German quality control

By , Correspondent

Reporters on the Job: In 1974, I worked at a GM Chevrolet factory, so it’s always nostalgic for me to visit an auto plant. At the Volkswagen plant in Kaluga last week (read the Monitor's report here), I reminisced to the director, a serious German chap, about how sometimes the assembly line just moved too fast – and a stripped bolt or some other defect would just sail on down the line. Often the mechanics who handled final quality control never caught those things.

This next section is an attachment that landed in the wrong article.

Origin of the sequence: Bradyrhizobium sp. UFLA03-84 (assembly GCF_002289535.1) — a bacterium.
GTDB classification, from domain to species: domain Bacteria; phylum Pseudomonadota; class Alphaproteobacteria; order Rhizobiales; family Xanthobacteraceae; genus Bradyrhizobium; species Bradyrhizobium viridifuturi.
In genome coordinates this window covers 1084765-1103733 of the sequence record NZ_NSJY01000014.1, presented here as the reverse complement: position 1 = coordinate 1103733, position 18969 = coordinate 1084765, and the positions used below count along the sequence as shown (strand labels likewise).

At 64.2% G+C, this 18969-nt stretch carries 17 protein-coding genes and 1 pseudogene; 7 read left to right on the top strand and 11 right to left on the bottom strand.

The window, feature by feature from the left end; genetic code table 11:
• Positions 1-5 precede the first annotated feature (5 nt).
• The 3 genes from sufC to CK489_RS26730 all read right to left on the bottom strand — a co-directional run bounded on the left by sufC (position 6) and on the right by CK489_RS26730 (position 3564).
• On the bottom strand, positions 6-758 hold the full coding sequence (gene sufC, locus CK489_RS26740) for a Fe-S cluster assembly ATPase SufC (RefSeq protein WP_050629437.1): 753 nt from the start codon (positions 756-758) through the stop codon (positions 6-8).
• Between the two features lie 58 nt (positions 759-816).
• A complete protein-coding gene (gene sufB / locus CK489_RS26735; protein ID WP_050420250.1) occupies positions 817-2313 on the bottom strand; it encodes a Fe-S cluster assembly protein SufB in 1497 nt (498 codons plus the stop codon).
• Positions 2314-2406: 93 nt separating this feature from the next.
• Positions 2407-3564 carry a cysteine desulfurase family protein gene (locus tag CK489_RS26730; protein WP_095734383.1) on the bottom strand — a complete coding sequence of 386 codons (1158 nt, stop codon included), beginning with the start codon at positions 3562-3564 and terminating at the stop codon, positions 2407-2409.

The director was visibly shocked. He showed me the final, very thorough checks they do on VWs nowadays. It’s all computer diagnostics, and everything gets tested and retested before it leaves the plant. German engineering, plus computerized quality control, might even overcome Russian work habits in the long run and make “made in Russia” a decent label for a car to have.

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